Last Thursday afternoon I testified before the House Education Committee at the State Capitol on House Bill 1036 and what effective public school financial transparency should look like. The best coverage came from the Colorado News Agency:
HB 1036, called the Public School Financial Transparency Act, contains many of the same provisions as last year’s all-GOP effort by Rep. Amy Stephens, R-Colorado Springs, and Sen. Ted Harvey, R- Highlands Ranch. That bill died on a party-line vote in the same committee. Stephens, who also is a co-sponsor on the new bill, and Harvey have reintroduced their bill again this year as Senate Bill 91, which they say would provide an easier way for people to search for and use data in a more meaningful way while including more descriptive characterizations of line items.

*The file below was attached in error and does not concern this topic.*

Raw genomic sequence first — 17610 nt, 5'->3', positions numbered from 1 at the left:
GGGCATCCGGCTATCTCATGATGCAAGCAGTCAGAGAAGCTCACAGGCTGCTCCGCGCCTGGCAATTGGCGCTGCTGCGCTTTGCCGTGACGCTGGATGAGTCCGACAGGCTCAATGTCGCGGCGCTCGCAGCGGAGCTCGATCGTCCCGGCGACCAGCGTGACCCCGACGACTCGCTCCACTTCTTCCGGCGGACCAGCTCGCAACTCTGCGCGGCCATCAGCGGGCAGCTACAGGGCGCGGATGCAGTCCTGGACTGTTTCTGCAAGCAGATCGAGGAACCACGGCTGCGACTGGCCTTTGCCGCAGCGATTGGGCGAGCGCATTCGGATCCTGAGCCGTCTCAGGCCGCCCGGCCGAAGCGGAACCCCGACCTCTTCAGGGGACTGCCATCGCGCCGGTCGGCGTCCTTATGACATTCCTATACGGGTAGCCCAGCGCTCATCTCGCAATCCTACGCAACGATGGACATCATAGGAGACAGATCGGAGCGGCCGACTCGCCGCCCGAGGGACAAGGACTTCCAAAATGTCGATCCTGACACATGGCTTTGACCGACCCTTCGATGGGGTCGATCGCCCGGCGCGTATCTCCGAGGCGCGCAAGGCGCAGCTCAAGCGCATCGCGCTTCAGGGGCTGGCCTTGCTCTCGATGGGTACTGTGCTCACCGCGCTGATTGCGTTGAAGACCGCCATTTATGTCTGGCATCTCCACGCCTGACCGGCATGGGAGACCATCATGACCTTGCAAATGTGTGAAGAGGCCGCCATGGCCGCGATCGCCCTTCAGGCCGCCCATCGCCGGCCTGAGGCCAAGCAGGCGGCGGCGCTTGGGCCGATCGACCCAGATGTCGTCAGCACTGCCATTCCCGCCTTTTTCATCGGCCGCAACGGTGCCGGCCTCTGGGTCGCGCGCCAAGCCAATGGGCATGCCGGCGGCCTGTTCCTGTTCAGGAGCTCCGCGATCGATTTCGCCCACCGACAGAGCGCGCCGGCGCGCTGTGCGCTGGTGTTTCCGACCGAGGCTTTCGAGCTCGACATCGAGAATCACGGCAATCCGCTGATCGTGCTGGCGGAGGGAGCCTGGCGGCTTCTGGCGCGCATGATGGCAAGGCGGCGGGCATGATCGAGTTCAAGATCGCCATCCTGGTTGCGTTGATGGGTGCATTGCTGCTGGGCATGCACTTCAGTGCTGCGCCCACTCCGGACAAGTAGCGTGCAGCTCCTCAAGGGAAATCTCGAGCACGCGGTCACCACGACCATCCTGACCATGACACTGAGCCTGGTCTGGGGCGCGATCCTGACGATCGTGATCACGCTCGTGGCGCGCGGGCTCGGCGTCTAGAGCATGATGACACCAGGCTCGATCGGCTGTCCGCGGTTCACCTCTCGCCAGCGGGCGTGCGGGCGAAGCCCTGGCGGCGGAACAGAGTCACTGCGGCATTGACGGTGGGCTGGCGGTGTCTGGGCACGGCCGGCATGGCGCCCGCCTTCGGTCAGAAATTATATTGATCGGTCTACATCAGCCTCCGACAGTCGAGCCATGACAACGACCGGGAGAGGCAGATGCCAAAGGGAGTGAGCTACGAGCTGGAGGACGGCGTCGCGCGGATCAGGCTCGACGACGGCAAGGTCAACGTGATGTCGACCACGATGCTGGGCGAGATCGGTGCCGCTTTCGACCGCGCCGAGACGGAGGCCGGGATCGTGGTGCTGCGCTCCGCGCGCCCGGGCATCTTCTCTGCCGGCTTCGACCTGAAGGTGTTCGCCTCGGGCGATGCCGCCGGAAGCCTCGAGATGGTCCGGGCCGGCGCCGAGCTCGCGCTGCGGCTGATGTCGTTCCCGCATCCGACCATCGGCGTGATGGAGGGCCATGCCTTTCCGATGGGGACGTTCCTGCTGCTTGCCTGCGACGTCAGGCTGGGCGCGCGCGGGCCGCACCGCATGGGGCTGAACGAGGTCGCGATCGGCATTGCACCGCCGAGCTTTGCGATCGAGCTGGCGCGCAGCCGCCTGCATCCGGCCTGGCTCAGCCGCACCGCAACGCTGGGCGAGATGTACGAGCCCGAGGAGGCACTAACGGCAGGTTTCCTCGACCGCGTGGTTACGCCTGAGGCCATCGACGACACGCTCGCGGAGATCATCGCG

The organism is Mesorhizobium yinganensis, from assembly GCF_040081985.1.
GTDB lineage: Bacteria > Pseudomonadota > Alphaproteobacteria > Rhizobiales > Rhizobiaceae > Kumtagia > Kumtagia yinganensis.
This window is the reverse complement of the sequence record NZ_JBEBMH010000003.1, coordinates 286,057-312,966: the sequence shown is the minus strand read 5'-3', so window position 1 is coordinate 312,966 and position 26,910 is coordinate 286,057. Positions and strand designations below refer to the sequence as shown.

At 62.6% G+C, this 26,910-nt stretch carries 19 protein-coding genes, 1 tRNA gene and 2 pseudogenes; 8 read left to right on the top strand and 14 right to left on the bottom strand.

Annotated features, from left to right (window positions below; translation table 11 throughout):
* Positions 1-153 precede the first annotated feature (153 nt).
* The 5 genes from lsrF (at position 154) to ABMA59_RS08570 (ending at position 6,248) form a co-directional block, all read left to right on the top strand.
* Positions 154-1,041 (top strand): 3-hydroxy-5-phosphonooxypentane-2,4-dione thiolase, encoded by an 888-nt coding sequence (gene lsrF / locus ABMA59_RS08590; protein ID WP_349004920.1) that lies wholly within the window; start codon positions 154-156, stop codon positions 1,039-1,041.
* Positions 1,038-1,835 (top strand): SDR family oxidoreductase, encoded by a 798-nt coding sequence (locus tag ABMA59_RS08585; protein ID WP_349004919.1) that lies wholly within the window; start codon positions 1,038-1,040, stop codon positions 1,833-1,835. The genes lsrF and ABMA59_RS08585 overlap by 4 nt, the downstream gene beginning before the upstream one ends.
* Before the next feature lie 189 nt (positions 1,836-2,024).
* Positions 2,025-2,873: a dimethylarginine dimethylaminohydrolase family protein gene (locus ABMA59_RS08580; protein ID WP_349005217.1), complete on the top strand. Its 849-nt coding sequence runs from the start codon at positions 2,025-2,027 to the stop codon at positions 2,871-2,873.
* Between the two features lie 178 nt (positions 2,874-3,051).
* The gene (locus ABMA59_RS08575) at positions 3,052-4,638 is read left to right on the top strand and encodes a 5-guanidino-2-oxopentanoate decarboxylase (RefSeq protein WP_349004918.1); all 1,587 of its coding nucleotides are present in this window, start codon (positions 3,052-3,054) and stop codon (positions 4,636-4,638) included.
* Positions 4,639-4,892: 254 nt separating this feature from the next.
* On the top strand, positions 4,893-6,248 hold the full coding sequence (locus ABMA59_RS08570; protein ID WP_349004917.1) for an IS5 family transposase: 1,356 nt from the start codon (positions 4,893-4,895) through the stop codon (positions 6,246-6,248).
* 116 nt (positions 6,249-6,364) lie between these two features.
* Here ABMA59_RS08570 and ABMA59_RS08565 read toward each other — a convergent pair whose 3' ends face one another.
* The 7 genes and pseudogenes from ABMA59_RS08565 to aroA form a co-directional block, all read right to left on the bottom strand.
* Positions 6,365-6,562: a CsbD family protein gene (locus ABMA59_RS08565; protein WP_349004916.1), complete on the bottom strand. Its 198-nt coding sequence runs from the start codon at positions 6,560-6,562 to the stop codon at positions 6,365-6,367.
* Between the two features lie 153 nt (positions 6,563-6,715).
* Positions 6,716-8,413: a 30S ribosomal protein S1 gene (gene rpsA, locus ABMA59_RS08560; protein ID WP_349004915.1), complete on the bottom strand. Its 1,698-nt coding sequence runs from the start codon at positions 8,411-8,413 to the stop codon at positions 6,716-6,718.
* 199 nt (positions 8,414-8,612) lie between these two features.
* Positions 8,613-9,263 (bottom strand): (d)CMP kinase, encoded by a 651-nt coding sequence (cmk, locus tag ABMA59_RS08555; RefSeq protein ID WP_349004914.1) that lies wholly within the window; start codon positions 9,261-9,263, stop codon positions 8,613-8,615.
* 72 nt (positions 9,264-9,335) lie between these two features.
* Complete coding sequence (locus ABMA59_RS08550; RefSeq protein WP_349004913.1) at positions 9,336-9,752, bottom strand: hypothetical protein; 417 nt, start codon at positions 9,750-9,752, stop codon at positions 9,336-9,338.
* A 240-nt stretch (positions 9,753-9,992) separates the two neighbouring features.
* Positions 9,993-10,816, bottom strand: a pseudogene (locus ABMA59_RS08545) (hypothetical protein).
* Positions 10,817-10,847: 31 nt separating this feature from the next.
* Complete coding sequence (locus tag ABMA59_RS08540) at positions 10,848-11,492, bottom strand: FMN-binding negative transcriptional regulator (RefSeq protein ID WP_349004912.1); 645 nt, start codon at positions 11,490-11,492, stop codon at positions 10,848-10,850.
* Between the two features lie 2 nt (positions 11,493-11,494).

Stephens, however, said she would be happy to see HB 1036 pass to achieve increased transparency.
I agree with Rep. Stephens on this point. The more transparency the merrier. While SB 91 ultimately would be more effective, HB 1036 is better than nothing. In the interest of increasing school spending transparency, the Colorado General Assembly could pass both bills.
To read my brief analysis of the bills, as well as some information on Jeffco Public Schools’ financial transparency database (quite possibly the best of its kind in the nation), please read my brief new Independence Institute backgrounder “What Should School District Financial Transparency Look Like?” (PDF).
HB 1036 is on the legislative calendar to be heard for 2nd reading by the full house tomorrow (Tuesday) at 9 AM. You can listen in (or watch) by going here. Or follow my Twitter page for a quick recap of any debate that may take place.
It’s all in the interest of transparency, you know.